Jenala added that though the majority of the participants had heard of faecal sludge briquettes,  “approximately 74% of participants  would not use it even if it was cheaper than charcoal or if the community was using it”. The study revealed that reasons for participants unwillingness to use faecal sludge briquettes were that it was unhygienic, the  burning capacity might not be strong and that the smell would be unpleasant.

The study concluded that given widespread onsite pit latrine usage and relative lack of space in peri-urban areas, pit emptying was inevitable as well as requirement for appropriate pit construction standards for the safe containment of waste and eventual ease of emptying. Furthermore, payment initiatives for those who cannot afford the SATO pans needed to be explored including raising awareness for faecal sludge briquettes  prior to introducing them in the market.

160 Volunteers trained in Index Testing

When the UNAIDS declared the 90-90-90 targets: 90% of people knowing their HIV status, 90% of people with HIV initiated on treatment, and 90% of people achieving viral suppression by 2020, national governments and organisations have come with different strategies towards achieving these targets.

With support from the United States President’s Emergency Plan for AIDS Relief (PEPFAR), U.S. Centers for Disease Control and Prevention (CDC) and the University of Maryland partnership, CIDRZ is implementing index testing and partner notification, a strategy aimed at closing the gap to achieving the first 90%.

As a key partner for the Zambian Ministry of Health, CIDRZ has been supplementing government’s efforts towards attaining these goals through capacity building and health system strengthening activities.

CIDRZ trained 160 volunteers from various health facilities in Lusaka, in communications skills needed to conduct index testing.

During the training, CDC Public Health Specialist, Kennedy Nkwemu said “Index Testing focuses on improving the wellbeing of people living with HIV (PLHIV). The strategy is one of the priorities for PEPFAR in order for Zambia to achieve the 90-90-90 goals. Zambia is doing well with the second 90, but there is need to improve on the first 90, and this is where index testing comes in.”

Mary Mwapa, a Volunteer from Matero clinic said, “The skills and information I have acquired from this training vital and useful to my work. I am Grateful to CIDRZ and its partners for this opportunity.”

Index testing is a voluntary process where counsellors or health care workers ask a newly diagnosed HIV positive individual or an HIV positive individual already accessing HIV treatment to list all of their sexual or injecting drug partners, and children. With consent from the individual who is HIV positive, each listed partner and child is contacted, informed that they have been exposed to HIV, and offered voluntary HIV testing services. Index testing is consensual, confidential, and includes counselling, correct test results and connection to treatment or prevention services.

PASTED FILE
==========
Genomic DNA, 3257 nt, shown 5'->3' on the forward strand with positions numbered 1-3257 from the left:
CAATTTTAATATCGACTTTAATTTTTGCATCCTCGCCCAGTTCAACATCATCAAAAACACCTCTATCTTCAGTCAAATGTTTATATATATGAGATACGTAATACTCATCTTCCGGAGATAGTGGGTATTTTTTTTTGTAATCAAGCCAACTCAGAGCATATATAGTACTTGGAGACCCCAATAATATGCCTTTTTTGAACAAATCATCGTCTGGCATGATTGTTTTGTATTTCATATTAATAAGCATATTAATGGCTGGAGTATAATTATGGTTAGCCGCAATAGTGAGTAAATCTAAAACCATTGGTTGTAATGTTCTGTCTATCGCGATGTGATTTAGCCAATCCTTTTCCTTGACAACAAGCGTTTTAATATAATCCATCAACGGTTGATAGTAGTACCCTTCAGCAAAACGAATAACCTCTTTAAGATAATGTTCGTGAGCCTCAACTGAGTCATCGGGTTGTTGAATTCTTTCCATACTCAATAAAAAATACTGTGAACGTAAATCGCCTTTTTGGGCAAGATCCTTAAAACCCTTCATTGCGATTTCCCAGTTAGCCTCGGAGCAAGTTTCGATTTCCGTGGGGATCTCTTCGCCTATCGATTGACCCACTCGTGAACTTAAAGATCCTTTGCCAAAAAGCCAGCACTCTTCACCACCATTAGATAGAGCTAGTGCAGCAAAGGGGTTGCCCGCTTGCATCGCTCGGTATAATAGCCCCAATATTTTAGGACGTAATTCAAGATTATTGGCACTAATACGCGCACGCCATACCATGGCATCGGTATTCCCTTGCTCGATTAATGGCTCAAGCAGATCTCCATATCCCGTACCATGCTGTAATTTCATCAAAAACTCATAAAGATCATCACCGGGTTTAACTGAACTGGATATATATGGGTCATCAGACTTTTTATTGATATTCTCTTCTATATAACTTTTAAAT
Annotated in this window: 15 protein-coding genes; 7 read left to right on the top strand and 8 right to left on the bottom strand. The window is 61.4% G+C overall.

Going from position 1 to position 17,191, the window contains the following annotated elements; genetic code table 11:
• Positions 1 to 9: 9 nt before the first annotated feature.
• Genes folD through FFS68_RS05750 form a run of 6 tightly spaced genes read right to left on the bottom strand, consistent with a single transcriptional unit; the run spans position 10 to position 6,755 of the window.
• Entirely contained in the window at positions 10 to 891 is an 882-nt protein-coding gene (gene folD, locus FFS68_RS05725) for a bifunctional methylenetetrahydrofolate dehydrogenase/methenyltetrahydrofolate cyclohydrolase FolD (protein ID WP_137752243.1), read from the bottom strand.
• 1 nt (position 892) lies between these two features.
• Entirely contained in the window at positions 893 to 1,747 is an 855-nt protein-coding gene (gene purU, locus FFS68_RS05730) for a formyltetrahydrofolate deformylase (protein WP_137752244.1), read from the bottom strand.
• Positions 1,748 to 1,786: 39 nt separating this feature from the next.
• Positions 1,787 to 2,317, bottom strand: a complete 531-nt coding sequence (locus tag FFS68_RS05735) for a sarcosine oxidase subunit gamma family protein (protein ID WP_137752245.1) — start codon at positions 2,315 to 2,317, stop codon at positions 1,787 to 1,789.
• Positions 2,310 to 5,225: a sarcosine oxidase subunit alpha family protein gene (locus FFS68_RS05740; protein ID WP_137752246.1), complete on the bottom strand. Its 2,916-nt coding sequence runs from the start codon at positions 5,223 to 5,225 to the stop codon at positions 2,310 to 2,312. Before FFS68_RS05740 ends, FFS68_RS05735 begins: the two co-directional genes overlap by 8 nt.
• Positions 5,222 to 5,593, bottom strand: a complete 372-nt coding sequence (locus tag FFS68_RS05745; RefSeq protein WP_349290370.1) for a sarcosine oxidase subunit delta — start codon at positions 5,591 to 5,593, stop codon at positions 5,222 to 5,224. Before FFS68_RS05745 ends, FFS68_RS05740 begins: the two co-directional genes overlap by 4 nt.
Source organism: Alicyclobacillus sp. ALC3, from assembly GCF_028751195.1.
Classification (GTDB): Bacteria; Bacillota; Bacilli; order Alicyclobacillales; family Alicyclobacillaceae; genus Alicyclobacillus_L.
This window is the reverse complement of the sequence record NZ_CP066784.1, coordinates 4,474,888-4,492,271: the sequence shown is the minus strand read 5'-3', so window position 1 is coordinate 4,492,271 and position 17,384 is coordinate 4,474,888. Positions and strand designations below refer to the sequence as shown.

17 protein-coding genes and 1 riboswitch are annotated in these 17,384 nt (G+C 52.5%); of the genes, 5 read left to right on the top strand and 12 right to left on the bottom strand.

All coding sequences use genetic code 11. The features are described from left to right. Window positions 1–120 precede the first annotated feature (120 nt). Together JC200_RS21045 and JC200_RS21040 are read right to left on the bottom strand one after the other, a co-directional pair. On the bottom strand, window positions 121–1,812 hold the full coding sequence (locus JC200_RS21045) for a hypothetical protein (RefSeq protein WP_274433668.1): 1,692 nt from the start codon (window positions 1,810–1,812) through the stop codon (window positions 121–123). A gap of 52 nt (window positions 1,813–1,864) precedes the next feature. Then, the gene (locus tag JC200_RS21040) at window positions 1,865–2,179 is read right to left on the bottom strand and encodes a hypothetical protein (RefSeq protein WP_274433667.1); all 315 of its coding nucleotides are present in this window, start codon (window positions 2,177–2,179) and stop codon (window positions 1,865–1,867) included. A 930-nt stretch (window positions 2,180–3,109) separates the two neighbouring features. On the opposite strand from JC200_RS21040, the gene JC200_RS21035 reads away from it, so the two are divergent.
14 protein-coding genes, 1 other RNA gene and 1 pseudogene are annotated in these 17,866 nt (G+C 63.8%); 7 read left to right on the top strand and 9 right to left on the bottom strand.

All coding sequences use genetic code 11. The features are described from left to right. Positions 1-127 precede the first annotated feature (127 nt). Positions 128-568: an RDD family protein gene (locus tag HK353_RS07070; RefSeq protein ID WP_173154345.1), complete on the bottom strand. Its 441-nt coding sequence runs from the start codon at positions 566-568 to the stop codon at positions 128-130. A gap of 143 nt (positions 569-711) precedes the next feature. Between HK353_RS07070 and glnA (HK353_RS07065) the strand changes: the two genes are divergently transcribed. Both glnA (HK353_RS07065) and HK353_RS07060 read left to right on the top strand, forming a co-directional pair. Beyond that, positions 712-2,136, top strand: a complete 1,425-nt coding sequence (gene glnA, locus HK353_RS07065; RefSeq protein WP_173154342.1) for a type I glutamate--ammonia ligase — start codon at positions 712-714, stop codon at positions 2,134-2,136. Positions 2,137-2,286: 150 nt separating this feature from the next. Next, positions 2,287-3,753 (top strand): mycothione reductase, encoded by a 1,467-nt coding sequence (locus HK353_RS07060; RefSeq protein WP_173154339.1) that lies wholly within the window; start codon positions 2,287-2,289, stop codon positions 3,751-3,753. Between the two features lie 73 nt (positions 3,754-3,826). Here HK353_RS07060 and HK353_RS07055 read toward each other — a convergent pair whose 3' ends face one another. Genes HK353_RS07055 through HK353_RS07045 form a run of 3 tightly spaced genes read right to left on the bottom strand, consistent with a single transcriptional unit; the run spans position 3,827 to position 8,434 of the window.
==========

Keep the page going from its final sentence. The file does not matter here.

PEPFAR/CDC awards CIDRZ USD25m “Lab Innovation for Excellence (LIFE)” Grant

We are proud to announce that following a highly competitive process, CIDRZ emerged successful and was recently awarded a new co-operative agreement to implement the “Scaling Up Lab Services for Viral Load and Early Infant Diagnosis Testing to Meet the 90/90/90 Goals” project otherwise known as Lab Innovation for Excellence (LIFE).

It is a great honor for our organization that the United States Government, through the U.S. President’s Emergency Plan for AIDS Relief (PEPFAR) and Centers for Disease Control and Prevention (CDC), has once again called on CIDRZ. Our selection demonstrates the central importance of CIDRZ within the health landscape in Zambia, and that we are considered a trusted and capable partner by all stakeholders.

LIFE is a USD 25 million five-year project that aims at improving lab hubs in four provinces – Eastern, Lusaka, Southern and Western Provinces. This grant will enable CIDRZ to further strengthen our model partnership with the Ministry of Health through which we work to build a strong and sustainable health system for the delivery of quality healthcare to Zambians and control of the HIV epidemic.

This project will work in the third 90: monitoring of clients on anti-retroviral therapy and this will be scaled up to ensure clients’ needs are met.

LIFE will work towards strengthening the health systems by:

  • improving sample courier networks
  • providing equipment and personnel
  • improving quality management systems and
  • providing stable power (green energy among them) at pre-analytical level
  • improving data flow from facility, to testing

We have received this grant due to the excellence of the CIDRZ Central Laboratory team which has made us competitive. Dr Ranjit Warrier is the Principal Investigator for this project

 

Dr Izukanji Sikazwe

CEO and Director